If you've already downloaded Wonder Boy in Monster World to your Wii, you may want to pass on The Dynastic Hero, since it's basically the same game. To summarize a rather long story, Sega published Wonder Boy in Monster World for the Sega Genesis in 1991, and Hudson reworked the game into The Dynastic Hero for its TurboGrafx CD unit three years later. The story, music, and a few visual elements were changed, but the underlying world structure and gameplay were left alone. Now, having said all that, if you haven't already played Wonder Boy in Monster World, you should definitely check out The Dynastic Hero if you're into 2D action adventure games that feature cleverly designed levels and an abundance of cutesy charm.
In the game, which is the follow-up to Dragon's Curse (also available in the Virtual Console shop), you assume the role of a warrior named Dyna and visit different lands to do battle with numerous monsters large and small. Much of what you do entails jumping across platforms and hacking away at enemies with a sword like you would in any other side-scrolling action romp, but the game also has some role-playing nuances, such as the ability to travel between areas at will and to collect weapons and items that make you stronger.
Tarron is a kingdom consisting of six interconnected lands, each containing a village, multiple countrysides infested with monsters, and a dungeon ruled by a menacing boss creature. Dyna's health and abilities increase as you go through the game. You'll collect hearts to increase his health meter, buy swords and armor to increase his attack and defense ratings, and occasionally acquire new magic spells that have various effects. Some shops sell shields that will let you block projectiles, or boots that can boost your speed or protect you from hazardous terrain. You can also buy potions to recover the health you lose in battle.
Even though the lands are all interconnected, certain areas are blocked until you collect a specific key item. In Dragon's Curse, you could transform into different animals to access new areas. You don't get to transform into cool beasts in this game, but the various armors, items, and people you come across have similar uses. For example, you won't turn into a fish when you need to swim underwater. Instead, you'll acquire a trident that will give you that ability. Compared to Dragon's Curse, The Dynastic Hero lets you mess with a much wider variety of weapons, armor, and magic. The quest also takes twice as long to complete, though six hours does seem a little short compared to other role-playing games.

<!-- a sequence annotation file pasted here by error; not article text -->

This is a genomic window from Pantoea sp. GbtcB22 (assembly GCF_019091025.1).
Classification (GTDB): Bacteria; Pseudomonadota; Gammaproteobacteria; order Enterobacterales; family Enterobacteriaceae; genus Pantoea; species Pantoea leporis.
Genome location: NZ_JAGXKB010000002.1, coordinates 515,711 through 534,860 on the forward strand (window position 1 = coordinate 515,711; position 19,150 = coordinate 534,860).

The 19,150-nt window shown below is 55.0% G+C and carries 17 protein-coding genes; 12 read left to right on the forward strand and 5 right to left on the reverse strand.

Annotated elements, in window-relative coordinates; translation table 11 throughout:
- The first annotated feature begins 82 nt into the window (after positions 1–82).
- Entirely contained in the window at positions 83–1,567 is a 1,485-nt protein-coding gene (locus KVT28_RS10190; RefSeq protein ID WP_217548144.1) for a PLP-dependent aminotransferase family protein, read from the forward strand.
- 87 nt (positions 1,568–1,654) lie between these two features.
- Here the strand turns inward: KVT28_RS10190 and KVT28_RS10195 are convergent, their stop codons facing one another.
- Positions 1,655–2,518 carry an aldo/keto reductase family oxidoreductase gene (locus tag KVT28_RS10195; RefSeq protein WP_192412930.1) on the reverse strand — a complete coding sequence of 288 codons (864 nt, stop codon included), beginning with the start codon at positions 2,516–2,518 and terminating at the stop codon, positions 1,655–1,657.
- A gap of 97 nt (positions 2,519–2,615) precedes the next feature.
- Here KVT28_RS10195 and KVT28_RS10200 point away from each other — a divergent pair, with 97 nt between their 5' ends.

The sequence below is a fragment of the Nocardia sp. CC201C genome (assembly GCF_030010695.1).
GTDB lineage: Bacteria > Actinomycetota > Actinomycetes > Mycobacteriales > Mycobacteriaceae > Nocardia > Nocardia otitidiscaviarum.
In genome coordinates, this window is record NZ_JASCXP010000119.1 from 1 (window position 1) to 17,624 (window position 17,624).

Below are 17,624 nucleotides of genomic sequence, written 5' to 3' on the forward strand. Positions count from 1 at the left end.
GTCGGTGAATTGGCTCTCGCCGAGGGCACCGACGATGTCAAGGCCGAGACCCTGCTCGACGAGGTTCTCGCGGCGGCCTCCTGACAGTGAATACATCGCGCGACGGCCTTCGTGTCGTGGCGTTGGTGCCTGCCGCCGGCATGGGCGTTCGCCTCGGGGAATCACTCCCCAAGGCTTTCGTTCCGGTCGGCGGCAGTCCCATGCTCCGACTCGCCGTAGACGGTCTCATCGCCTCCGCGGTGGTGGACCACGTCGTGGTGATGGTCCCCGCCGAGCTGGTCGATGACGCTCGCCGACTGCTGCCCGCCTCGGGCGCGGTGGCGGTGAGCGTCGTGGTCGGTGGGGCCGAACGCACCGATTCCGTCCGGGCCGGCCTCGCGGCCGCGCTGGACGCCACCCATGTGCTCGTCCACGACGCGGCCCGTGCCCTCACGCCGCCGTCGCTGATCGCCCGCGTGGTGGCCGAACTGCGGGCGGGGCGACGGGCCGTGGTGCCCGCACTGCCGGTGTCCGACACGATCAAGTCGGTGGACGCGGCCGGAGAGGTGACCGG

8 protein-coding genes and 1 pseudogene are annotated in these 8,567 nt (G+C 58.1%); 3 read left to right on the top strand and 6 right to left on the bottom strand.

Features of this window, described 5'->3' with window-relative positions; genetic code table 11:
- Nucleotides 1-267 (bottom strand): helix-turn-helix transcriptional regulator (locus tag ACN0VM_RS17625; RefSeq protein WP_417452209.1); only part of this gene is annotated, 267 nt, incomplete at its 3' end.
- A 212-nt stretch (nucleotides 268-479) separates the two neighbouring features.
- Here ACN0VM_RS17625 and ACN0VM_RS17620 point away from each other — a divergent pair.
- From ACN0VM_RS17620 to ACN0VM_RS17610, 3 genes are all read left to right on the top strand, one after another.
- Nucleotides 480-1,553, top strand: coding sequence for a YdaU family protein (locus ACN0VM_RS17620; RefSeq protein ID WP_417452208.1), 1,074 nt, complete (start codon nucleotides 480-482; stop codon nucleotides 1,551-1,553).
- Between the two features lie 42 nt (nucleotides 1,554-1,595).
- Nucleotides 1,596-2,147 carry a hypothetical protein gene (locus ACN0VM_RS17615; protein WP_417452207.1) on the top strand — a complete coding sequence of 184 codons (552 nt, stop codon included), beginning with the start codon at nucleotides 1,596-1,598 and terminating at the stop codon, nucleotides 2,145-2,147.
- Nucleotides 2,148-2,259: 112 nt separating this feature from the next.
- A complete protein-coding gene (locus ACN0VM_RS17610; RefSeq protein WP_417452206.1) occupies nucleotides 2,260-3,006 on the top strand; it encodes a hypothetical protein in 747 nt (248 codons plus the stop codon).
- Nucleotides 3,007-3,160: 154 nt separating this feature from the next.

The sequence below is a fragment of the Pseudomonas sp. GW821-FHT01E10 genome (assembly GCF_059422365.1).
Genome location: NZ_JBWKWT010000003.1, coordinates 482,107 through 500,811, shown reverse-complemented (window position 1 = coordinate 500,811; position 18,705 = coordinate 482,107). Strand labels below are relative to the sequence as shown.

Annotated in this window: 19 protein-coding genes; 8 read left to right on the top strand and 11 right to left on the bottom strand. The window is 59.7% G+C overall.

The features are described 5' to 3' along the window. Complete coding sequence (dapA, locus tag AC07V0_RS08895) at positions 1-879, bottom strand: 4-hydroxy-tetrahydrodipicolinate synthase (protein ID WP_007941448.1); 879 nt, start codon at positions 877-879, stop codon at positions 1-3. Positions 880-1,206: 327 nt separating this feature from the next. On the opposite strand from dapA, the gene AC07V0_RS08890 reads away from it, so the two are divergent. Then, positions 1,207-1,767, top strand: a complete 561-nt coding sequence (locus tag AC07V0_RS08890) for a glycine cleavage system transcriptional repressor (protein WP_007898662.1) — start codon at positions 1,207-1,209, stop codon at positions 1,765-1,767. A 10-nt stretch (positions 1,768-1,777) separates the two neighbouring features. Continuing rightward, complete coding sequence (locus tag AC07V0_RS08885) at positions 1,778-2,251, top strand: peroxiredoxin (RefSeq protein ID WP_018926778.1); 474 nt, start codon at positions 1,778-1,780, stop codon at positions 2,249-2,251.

There aren't any screen-shaking explosions, so you probably won't be blown away by anything you see or hear. Nevertheless, the graphics and audio consistently convey a happy charm that makes up for the lack of "wow" moments. The characters all look like cute, deformed bugs and plants, and they have all sorts of goofy animations. The backgrounds are bright, colorful, and in some spots have been inked to resemble comic book pages. People who fell in love with the music in the Sega Genesis release of Wonder Boy in Monster World may be disappointed to discover that the music in The Dynastic Hero is totally different, but it still has its catchy moments. Overall, the CD quality soundtrack kicks out a healthy variety of instrumental melodies and crescendos.
Nothing about The Dynastic Hero is particularly groundbreaking, yet all of its parts come together to make for an adventure that's enjoyable from start to finish. The levels are clever, the boss fights are challenging, and the cute graphics and audio make going through the whole quest a thoroughly pleasant experience.